I agree that it is too late for lettuce. Mine is already starting to bolt and wilt. It is still not too late for chard, especially if you site it properly (not in full sun).

All the herbs you listed can be planted in April. They are also somewhat xeric (expect perhaps the basil) and really don't like a lot of water, so go easy. Re lavenders, I have the best luck with "spanish" types.

For veg you listed, the cukes, eggplants, and peppers should be okay if planted in a couple of weeks, except maybe for the bell pepper. I've found bell types to sometimes be iffy in Texas, especially when planted a bit late. Also, don't let your cukes get too rootbound before planting (this can happen quickly and they don't like it).

Beans are great as both a spring and fall crop -- I find bush beans tend to do better here in the heat (Dragon Tongue is a favorite), but don't let that stop you from trying out a few pole beans too. I would not plant beans in mid-summer, though. Third week of April is still do-able, but perhaps a bit late (imo). Wouldn't go any later than that.

Garlic gets planted in the fall, and some types do better here than others. You have a little more leeway than I do because your winters are a little colder (garlic prefers some winter chill), but ones you'll tend to have the best success with might include Creole and Asiatic/Turban types, and some Artichoke types. See the Gourmet Garlic Gardens site for some excellent recommendations on types that do well here and how and when to plant. Onions generally get planted in the late winter/early spring or the fall.

I think the third week of April is awfully late to plant tomatoes, so hope for a cool summer, shake your plants to help with pollination, and mulch well. :-) I would try to get them in as soon as you possibly can -- the problem with planting them late is the heat has a tendency to kill (denature) the pollen. Also, humidity can cause pollen to clump (which shaking the plants will help with to some extent). The best time in your area to plant out tomato transplants is the second or third week of March, earlier if you have backups in the event of a late frost. My target plantout date when I lived in the metroplex was the 15-18th of March, subject to what the long-range forecast said.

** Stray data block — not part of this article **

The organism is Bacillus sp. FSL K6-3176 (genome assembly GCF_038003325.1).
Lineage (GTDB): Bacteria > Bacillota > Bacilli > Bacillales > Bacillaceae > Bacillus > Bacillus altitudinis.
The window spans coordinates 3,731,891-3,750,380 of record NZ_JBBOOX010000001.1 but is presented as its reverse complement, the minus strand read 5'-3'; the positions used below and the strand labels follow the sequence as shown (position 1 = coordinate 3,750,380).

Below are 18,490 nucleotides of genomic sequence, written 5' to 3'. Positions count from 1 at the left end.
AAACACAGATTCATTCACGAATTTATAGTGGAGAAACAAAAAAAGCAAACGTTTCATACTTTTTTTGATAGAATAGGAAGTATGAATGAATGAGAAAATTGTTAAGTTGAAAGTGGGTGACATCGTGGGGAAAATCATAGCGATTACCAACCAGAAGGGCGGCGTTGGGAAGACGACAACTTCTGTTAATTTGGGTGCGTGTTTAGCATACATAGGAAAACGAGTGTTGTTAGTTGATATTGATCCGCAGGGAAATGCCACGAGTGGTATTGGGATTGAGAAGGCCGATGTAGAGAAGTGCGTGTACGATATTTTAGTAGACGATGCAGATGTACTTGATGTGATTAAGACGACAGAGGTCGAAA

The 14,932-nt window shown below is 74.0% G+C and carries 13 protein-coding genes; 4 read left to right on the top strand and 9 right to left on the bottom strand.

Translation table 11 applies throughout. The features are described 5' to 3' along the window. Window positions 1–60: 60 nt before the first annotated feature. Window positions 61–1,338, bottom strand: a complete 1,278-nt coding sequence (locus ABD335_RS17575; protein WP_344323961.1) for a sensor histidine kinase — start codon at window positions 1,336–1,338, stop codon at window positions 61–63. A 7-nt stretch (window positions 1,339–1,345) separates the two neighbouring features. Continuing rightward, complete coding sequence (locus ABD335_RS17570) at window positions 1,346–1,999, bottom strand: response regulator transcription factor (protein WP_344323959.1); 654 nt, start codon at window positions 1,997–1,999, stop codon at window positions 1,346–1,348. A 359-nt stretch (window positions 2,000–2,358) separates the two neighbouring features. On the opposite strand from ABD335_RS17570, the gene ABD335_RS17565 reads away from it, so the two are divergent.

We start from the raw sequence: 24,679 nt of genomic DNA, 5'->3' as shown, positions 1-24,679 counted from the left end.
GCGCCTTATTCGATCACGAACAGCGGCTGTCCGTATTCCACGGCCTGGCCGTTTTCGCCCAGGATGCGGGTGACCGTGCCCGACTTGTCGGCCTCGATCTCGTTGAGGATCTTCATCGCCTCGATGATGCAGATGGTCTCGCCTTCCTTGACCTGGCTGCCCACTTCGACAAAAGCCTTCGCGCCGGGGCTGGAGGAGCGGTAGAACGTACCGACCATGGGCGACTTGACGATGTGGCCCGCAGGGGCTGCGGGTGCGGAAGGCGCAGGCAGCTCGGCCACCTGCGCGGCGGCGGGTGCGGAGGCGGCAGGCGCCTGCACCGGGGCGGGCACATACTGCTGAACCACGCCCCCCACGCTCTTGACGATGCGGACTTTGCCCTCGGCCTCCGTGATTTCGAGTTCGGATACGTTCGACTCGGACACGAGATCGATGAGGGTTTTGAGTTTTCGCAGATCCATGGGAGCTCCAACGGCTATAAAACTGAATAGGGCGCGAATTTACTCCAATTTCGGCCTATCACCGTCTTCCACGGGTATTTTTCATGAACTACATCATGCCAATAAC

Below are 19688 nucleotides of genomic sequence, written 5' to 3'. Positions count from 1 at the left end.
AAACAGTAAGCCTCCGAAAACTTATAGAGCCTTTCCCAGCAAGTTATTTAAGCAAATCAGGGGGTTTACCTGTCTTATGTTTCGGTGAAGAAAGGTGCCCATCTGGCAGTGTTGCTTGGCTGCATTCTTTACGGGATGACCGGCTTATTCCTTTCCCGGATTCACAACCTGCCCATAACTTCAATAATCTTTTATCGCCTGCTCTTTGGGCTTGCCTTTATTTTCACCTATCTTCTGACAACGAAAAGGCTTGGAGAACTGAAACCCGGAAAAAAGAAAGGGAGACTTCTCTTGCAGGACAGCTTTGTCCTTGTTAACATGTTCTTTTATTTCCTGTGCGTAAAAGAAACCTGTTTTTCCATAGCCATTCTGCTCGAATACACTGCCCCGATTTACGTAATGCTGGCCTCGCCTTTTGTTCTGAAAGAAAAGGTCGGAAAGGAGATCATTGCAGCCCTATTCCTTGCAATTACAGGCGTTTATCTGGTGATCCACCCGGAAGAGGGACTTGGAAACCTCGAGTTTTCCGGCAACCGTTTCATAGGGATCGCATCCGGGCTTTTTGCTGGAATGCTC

Hope this helps a little.


 o
RE: What Vegetables to Grow in Dallas

I have been growing my Tomatoes in Containers in a seed closet they are in gallon containers. my peppers are in the same type of setup.

I was going to plant them in 5 gallon buckets in my backyard.I was going to plant them the last weekend of April. They are doing great and they grow quite well in there. My plan was to grow them until they out grew the closest (another 8 inches or they out grow the pots they are in). Is this a bad idea?


 o
RE: What Vegetables to Grow in Dallas

This is my fourth year for asparagus and it's by far the easiest vegetable to grow. Plant it once and it will produce for 20+ years. In the DFW area, I've never seen a bug on it and no diseases either. We had such a bumper crop last year from 50 crowns that I was giving it away.